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Wheelchair “Driver” Great For Getting Around Yard
With a top speed of 15 mph, the Powerhouse wheelchair driver allows Marvin Kauffman quick access to the yard and office where he works as a sawmill sales manager. Designed for manual wheelchairs, the Powerhorse has a tailgate/ramp to roll the chair into a 30 by 50-in. compartment with adjustable stop plates on the front and closed tailgate to hold the chair securely in place.
  With a Honda engine, hydrostatic transmission and tricycle-style steering, it’s easy to drive. Kauffman added the option of knobby tires (15-in. on the back and a16-in. tire on the front) so he can easily get through gravel, mud and sawmill yard debris.
  “They go through more than you think,” Kauffman says, recalling how amazed he was when he purchased his first driver (called a Ventrac at the time) in the late 1990’s. “It was unbelievable: I had a lot more freedom. I could go wherever.”
  He has since purchased newer models – one for home and one for the sawmill – from Ned Stoller, who took over distribution in 2012 through his company, Disability Work Tools, in Lowell, Mich.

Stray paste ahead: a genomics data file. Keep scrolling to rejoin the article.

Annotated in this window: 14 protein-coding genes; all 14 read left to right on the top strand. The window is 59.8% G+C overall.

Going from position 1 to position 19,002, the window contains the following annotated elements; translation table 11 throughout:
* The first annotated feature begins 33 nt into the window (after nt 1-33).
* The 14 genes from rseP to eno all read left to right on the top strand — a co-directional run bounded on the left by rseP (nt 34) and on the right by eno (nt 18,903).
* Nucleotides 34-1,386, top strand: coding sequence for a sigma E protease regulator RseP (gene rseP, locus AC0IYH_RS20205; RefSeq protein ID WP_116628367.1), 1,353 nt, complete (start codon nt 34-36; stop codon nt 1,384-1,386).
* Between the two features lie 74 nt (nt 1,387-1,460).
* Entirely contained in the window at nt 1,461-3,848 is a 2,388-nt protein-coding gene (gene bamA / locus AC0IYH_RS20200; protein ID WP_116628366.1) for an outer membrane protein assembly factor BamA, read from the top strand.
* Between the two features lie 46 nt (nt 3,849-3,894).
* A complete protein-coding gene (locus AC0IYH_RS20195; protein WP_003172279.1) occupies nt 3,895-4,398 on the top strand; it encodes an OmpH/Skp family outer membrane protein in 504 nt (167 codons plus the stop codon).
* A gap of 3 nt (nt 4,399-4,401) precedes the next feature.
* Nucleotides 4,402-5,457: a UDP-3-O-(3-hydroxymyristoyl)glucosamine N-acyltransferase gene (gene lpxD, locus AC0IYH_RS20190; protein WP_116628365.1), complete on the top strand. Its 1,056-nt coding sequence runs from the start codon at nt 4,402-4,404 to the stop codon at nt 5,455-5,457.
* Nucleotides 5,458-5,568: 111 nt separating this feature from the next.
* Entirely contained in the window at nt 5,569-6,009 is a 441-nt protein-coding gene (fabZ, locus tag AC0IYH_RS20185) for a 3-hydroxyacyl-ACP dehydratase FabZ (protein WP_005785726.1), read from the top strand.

The Powerhorse is a good option for people who like to spend time outdoors.
“All terrain power wheelchairs are very large and bulky. The Powerhorse allows the driver to use a smaller, manual wheelchair, cover distances quickly, and get into smaller spaces,” Stoller says.
  It weighs 320 lbs. and has a 400-lb. weight capacity. The 6 or 8 hp gas engine is quiet and reliable and capable of driving through a couple inches of mud and about 6 in. of snow.
  “The main purpose is getting from building to building, and it keeps wheelchair wheels clean when they get back to the house,” Stoller says. “Customers use them to feed calves, to go hunting and do other outside activities.”
  Operators need hand function to grip the steering. The cart works well for people with spinal cord injuries at the C5 level or higher.
  Stoller says he often visits potential customers in the Midwest to make sure the cart is a good match, and he also makes deliveries.
  The cart sells for $5,200 and has options available such as knobby tires, a gun holder and extra-wide rear tires.
  After 20 years of using a driver, Kauffman says they are worth the price.
  “I wouldn’t want to be without it,” he says.
  Contact: FARM SHOW Followup, Ned Stoller, Disability Work Tools, 12152 Cascade Rd., Lowell, Mich. 49331 (ph 888 354-3289; www.disabilityworktools.com; ned@disabilityworktools.com).

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2016 - Volume #40, Issue #3